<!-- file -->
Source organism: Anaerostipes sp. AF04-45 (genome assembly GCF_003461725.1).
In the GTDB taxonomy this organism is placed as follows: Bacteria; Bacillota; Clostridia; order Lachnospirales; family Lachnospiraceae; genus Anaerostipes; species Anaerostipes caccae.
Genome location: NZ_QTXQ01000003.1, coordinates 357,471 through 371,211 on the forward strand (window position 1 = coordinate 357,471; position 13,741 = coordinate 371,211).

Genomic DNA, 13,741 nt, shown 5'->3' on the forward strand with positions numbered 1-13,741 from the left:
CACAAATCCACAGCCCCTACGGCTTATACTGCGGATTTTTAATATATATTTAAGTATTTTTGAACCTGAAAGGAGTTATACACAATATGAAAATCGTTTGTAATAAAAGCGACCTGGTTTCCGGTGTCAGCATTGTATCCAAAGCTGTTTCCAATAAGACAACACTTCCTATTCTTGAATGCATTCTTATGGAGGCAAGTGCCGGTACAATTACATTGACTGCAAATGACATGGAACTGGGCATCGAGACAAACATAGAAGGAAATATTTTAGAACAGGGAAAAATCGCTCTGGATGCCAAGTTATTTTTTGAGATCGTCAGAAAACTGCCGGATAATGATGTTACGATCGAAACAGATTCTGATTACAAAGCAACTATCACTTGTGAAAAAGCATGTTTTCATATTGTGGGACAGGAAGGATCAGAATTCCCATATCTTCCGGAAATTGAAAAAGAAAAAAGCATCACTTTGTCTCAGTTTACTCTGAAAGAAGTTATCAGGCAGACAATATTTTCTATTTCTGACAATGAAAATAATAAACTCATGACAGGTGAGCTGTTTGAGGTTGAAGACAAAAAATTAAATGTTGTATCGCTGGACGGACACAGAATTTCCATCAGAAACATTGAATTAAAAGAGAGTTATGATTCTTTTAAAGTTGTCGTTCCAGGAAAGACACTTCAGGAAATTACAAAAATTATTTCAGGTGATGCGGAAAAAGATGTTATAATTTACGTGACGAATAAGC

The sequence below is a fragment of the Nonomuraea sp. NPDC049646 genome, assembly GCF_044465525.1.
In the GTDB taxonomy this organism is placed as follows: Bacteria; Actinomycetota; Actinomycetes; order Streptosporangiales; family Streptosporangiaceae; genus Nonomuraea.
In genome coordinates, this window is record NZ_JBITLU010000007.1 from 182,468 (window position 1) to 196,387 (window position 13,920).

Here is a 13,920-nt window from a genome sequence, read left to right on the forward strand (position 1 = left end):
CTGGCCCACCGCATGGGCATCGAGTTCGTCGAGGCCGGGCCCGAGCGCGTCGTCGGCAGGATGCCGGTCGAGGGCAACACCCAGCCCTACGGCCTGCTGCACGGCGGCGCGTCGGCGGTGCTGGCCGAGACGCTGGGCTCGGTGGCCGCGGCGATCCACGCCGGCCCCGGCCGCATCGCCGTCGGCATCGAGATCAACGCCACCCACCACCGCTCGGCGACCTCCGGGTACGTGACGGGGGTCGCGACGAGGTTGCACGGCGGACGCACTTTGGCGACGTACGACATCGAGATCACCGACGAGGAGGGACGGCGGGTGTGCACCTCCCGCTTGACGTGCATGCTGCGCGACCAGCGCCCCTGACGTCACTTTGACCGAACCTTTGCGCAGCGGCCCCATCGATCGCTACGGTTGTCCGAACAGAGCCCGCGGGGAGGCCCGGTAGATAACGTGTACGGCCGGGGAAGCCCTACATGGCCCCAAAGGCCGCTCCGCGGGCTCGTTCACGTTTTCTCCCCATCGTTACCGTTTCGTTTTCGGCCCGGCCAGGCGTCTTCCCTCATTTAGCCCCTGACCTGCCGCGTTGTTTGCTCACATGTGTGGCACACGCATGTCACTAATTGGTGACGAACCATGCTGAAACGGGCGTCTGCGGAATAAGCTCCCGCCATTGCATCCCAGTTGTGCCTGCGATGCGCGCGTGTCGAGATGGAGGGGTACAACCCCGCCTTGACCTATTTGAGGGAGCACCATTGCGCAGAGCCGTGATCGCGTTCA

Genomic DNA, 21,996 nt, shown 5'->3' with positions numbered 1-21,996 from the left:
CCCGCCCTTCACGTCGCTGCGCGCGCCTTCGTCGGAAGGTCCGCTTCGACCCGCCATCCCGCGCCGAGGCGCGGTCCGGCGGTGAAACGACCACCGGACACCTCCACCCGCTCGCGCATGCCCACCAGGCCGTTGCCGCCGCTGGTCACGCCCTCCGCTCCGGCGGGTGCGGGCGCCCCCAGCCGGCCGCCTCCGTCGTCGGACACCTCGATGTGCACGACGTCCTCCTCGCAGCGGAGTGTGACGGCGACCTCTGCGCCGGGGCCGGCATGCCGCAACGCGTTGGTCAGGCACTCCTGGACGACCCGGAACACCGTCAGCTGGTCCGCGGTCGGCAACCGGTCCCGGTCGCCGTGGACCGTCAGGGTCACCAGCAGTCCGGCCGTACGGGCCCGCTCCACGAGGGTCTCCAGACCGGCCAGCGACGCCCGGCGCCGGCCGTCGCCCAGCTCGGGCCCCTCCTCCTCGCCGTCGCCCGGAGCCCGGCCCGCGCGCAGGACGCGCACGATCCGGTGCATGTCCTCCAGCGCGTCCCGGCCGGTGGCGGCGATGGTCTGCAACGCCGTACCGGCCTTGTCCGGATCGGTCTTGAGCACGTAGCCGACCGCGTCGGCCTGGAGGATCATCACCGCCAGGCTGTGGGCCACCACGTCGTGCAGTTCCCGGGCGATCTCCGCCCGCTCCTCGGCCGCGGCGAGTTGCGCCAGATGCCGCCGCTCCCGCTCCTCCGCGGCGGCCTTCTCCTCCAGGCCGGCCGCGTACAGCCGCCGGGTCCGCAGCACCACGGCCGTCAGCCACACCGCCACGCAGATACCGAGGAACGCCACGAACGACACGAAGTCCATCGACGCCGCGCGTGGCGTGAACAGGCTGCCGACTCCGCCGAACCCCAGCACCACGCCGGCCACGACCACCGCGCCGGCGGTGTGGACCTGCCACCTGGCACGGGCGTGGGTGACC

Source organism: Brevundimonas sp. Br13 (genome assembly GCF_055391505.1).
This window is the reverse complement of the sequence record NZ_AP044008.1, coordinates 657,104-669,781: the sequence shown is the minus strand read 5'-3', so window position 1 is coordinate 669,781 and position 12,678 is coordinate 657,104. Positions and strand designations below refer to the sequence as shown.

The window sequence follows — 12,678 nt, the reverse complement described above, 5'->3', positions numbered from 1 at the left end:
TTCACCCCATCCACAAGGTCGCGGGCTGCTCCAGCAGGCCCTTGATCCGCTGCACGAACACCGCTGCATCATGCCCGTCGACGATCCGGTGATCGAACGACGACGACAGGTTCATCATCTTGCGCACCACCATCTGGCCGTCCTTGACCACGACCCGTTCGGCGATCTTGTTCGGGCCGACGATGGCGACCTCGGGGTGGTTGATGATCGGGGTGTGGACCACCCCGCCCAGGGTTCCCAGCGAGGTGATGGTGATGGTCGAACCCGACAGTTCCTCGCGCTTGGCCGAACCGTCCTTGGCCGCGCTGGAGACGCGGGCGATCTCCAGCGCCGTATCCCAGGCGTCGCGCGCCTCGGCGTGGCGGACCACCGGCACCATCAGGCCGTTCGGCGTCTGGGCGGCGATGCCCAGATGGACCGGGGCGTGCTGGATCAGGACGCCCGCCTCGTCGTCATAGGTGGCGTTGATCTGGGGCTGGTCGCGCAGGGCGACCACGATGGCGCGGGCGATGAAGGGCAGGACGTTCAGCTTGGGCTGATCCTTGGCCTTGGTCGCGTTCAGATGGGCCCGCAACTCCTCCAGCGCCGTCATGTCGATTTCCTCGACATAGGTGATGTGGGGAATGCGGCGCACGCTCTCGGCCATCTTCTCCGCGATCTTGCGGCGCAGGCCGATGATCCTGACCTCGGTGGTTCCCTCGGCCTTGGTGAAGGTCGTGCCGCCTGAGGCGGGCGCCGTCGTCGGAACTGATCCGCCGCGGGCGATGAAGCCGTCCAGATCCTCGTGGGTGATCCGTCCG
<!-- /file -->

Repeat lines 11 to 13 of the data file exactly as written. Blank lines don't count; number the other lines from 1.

Genomic DNA, 21,996 nt, shown 5'->3' with positions numbered 1-21,996 from the left:
CCCGCCCTTCACGTCGCTGCGCGCGCCTTCGTCGGAAGGTCCGCTTCGACCCGCCATCCCGCGCCGAGGCGCGGTCCGGCGGTGAAACGACCACCGGACACCTCCACCCGCTCGCGCATGCCCACCAGGCCGTTGCCGCCGCTGGTCACGCCCTCCGCTCCGGCGGGTGCGGGCGCCCCCAGCCGGCCGCCTCCGTCGTCGGACACCTCGATGTGCACGACGTCCTCCTCGCAGCGGAGTGTGACGGCGACCTCTGCGCCGGGGCCGGCATGCCGCAACGCGTTGGTCAGGCACTCCTGGACGACCCGGAACACCGTCAGCTGGTCCGCGGTCGGCAACCGGTCCCGGTCGCCGTGGACCGTCAGGGTCACCAGCAGTCCGGCCGTACGGGCCCGCTCCACGAGGGTCTCCAGACCGGCCAGCGACGCCCGGCGCCGGCCGTCGCCCAGCTCGGGCCCCTCCTCCTCGCCGTCGCCCGGAGCCCGGCCCGCGCGCAGGACGCGCACGATCCGGTGCATGTCCTCCAGCGCGTCCCGGCCGGTGGCGGCGATGGTCTGCAACGCCGTACCGGCCTTGTCCGGATCGGTCTTGAGCACGTAGCCGACCGCGTCGGCCTGGAGGATCATCACCGCCAGGCTGTGGGCCACCACGTCGTGCAGTTCCCGGGCGATCTCCGCCCGCTCCTCGGCCGCGGCGAGTTGCGCCAGATGCCGCCGCTCCCGCTCCTCCGCGGCGGCCTTCTCCTCCAGGCCGGCCGCGTACAGCCGCCGGGTCCGCAGCACCACGGCCGTCAGCCACACCGCCACGCAGATACCGAGGAACGCCACGAACGACACGAAGTCCATCGACGCCGCGCGTGGCGTGAACAGGCTGCCGACTCCGCCGAACCCCAGCACCACGCCGGCCACGACCACCGCGCCGGCGGTGTGGACCTGCCACCTGGCACGGGCGTGGGTGACC

Source organism: Brevundimonas sp. Br13 (genome assembly GCF_055391505.1).